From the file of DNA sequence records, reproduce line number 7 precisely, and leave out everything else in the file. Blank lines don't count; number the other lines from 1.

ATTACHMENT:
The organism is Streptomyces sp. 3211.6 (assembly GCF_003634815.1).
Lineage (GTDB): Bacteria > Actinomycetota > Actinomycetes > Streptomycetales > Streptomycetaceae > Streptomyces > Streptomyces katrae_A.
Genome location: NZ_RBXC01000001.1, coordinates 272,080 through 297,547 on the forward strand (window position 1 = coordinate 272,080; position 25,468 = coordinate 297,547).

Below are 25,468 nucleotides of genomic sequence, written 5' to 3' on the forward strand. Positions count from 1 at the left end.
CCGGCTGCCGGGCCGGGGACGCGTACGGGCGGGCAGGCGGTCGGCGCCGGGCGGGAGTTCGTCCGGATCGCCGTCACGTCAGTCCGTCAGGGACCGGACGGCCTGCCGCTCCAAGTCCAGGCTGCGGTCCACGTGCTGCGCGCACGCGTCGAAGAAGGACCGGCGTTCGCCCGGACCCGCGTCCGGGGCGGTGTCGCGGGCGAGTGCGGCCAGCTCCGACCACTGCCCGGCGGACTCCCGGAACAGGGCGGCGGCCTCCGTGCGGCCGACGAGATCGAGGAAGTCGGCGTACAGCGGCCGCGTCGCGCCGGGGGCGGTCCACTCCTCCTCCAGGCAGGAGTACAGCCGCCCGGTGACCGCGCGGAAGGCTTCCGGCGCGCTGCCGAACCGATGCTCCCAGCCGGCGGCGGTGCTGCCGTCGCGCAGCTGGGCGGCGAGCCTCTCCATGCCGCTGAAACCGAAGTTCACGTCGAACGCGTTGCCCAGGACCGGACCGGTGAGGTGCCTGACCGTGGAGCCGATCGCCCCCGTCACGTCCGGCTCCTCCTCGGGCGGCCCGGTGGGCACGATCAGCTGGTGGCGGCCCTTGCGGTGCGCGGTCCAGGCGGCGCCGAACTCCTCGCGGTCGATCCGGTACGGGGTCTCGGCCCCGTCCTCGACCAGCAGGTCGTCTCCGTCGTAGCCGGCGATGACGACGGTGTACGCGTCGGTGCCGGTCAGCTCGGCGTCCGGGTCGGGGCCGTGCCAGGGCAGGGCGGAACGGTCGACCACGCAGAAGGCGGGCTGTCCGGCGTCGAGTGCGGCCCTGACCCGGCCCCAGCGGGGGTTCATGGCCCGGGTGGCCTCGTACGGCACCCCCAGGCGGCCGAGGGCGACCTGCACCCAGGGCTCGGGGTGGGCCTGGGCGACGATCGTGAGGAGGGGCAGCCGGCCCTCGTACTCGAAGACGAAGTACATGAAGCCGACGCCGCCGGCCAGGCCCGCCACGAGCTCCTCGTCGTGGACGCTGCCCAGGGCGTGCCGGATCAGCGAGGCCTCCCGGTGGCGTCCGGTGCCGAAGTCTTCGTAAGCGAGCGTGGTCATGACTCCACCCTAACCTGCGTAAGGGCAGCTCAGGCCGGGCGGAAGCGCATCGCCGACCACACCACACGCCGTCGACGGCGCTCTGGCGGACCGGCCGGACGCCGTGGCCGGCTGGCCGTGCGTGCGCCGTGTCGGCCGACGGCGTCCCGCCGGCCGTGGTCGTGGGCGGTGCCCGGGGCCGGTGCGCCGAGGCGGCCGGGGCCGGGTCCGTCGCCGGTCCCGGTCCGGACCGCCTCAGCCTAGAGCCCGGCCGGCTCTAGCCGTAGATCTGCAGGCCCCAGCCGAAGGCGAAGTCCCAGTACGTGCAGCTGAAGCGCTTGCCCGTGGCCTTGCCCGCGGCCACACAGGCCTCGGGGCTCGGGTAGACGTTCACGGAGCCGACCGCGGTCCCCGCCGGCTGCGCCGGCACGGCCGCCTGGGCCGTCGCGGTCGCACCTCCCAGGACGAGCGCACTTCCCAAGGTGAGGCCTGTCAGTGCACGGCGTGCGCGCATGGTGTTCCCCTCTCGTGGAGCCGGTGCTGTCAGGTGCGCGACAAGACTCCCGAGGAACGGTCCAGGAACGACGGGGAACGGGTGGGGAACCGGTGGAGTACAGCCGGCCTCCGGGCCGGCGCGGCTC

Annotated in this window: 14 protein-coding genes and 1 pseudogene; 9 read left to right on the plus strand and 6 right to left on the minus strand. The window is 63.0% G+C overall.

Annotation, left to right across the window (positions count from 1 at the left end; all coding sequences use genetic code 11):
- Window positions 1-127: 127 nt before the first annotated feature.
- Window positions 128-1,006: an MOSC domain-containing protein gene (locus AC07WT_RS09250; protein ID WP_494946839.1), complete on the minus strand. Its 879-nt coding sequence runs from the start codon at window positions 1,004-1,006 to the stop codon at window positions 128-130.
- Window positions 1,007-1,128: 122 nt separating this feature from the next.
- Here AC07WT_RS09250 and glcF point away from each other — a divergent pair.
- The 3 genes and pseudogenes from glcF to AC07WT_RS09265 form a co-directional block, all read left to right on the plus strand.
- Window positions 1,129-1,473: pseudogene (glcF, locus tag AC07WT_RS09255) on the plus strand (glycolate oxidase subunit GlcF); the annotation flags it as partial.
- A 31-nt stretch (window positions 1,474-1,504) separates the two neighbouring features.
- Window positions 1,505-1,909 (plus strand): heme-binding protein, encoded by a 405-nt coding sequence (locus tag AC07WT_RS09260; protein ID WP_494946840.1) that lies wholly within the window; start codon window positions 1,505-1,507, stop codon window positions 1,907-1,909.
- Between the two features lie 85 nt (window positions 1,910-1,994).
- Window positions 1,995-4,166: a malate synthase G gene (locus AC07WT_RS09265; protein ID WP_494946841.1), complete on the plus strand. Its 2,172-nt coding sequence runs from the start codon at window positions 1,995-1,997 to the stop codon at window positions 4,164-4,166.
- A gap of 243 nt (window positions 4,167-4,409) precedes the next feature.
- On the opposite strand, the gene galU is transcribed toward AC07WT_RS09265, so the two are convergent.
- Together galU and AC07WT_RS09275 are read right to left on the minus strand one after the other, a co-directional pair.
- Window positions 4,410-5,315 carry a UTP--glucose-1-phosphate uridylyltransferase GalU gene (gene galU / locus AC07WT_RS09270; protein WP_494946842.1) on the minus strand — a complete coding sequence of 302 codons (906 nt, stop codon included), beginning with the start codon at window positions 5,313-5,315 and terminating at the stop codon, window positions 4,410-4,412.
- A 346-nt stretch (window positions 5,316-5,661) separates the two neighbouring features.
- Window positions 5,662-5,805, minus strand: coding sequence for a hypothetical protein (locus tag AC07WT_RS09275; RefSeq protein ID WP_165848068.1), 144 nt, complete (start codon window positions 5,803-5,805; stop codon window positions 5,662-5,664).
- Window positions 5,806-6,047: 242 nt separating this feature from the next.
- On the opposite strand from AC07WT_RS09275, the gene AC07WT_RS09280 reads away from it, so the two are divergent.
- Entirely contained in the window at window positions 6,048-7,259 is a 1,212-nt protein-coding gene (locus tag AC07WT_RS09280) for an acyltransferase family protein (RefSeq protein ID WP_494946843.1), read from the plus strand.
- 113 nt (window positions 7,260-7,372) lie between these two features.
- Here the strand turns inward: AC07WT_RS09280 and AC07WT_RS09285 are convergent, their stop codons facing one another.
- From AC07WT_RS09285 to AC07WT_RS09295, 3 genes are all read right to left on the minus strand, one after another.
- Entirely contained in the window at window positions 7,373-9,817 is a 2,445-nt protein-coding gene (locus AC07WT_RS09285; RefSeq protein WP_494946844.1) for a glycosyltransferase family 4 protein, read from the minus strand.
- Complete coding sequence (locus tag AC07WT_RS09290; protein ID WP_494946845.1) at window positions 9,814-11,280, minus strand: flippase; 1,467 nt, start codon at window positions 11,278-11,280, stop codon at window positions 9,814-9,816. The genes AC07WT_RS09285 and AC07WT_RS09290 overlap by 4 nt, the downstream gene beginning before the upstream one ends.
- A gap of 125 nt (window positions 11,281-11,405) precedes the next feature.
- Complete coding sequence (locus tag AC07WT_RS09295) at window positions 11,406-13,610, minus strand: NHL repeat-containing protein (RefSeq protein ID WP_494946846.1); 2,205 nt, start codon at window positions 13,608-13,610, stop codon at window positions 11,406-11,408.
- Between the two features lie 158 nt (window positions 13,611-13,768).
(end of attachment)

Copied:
Annotation, left to right across the window (positions count from 1 at the left end; all coding sequences use genetic code 11):